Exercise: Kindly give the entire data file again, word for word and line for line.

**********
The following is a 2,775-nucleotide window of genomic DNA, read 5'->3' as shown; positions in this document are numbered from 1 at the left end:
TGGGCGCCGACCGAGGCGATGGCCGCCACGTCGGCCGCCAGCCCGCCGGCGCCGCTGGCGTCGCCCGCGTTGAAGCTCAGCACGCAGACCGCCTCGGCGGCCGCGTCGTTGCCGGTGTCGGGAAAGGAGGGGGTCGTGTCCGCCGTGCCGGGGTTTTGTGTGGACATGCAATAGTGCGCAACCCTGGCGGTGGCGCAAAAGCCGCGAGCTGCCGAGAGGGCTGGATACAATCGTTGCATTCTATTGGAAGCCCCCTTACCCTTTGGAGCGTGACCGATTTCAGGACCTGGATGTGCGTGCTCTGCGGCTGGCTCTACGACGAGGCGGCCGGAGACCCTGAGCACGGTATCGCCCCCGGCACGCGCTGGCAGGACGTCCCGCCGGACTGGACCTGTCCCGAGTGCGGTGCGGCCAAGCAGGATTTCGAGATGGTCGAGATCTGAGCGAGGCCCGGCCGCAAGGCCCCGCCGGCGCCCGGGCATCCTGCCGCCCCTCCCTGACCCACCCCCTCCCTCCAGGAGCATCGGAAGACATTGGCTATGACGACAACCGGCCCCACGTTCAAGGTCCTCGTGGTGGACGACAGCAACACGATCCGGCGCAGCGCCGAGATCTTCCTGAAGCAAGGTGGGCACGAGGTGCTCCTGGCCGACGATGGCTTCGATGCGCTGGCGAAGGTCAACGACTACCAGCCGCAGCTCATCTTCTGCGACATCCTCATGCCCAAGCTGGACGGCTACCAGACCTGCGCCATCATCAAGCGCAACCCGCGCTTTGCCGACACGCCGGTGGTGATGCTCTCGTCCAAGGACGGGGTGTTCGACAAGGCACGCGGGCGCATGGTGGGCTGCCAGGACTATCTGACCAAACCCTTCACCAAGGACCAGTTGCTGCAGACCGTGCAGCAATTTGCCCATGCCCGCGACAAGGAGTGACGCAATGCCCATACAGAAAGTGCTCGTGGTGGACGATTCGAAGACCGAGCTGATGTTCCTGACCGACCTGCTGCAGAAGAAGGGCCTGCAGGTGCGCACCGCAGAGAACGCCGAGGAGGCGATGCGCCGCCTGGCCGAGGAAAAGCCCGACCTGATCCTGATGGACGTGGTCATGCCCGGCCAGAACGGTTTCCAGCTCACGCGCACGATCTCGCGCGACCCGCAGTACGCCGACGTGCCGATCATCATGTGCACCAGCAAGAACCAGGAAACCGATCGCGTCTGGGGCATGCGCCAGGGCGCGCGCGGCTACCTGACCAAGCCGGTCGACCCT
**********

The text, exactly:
The following is a 2,775-nucleotide window of genomic DNA, read 5'->3' as shown; positions in this document are numbered from 1 at the left end:
TGGGCGCCGACCGAGGCGATGGCCGCCACGTCGGCCGCCAGCCCGCCGGCGCCGCTGGCGTCGCCCGCGTTGAAGCTCAGCACGCAGACCGCCTCGGCGGCCGCGTCGTTGCCGGTGTCGGGAAAGGAGGGGGTCGTGTCCGCCGTGCCGGGGTTTTGTGTGGACATGCAATAGTGCGCAACCCTGGCGGTGGCGCAAAAGCCGCGAGCTGCCGAGAGGGCTGGATACAATCGTTGCATTCTATTGGAAGCCCCCTTACCCTTTGGAGCGTGACCGATTTCAGGACCTGGATGTGCGTGCTCTGCGGCTGGCTCTACGACGAGGCGGCCGGAGACCCTGAGCACGGTATCGCCCCCGGCACGCGCTGGCAGGACGTCCCGCCGGACTGGACCTGTCCCGAGTGCGGTGCGGCCAAGCAGGATTTCGAGATGGTCGAGATCTGAGCGAGGCCCGGCCGCAAGGCCCCGCCGGCGCCCGGGCATCCTGCCGCCCCTCCCTGACCCACCCCCTCCCTCCAGGAGCATCGGAAGACATTGGCTATGACGACAACCGGCCCCACGTTCAAGGTCCTCGTGGTGGACGACAGCAACACGATCCGGCGCAGCGCCGAGATCTTCCTGAAGCAAGGTGGGCACGAGGTGCTCCTGGCCGACGATGGCTTCGATGCGCTGGCGAAGGTCAACGACTACCAGCCGCAGCTCATCTTCTGCGACATCCTCATGCCCAAGCTGGACGGCTACCAGACCTGCGCCATCATCAAGCGCAACCCGCGCTTTGCCGACACGCCGGTGGTGATGCTCTCGTCCAAGGACGGGGTGTTCGACAAGGCACGCGGGCGCATGGTGGGCTGCCAGGACTATCTGACCAAACCCTTCACCAAGGACCAGTTGCTGCAGACCGTGCAGCAATTTGCCCATGCCCGCGACAAGGAGTGACGCAATGCCCATACAGAAAGTGCTCGTGGTGGACGATTCGAAGACCGAGCTGATGTTCCTGACCGACCTGCTGCAGAAGAAGGGCCTGCAGGTGCGCACCGCAGAGAACGCCGAGGAGGCGATGCGCCGCCTGGCCGAGGAAAAGCCCGACCTGATCCTGATGGACGTGGTCATGCCCGGCCAGAACGGTTTCCAGCTCACGCGCACGATCTCGCGCGACCCGCAGTACGCCGACGTGCCGATCATCATGTGCACCAGCAAGAACCAGGAAACCGATCGCGTCTGGGGCATGCGCCAGGGCGCGCGCGGCTACCTGACCAAGCCGGTCGACCCT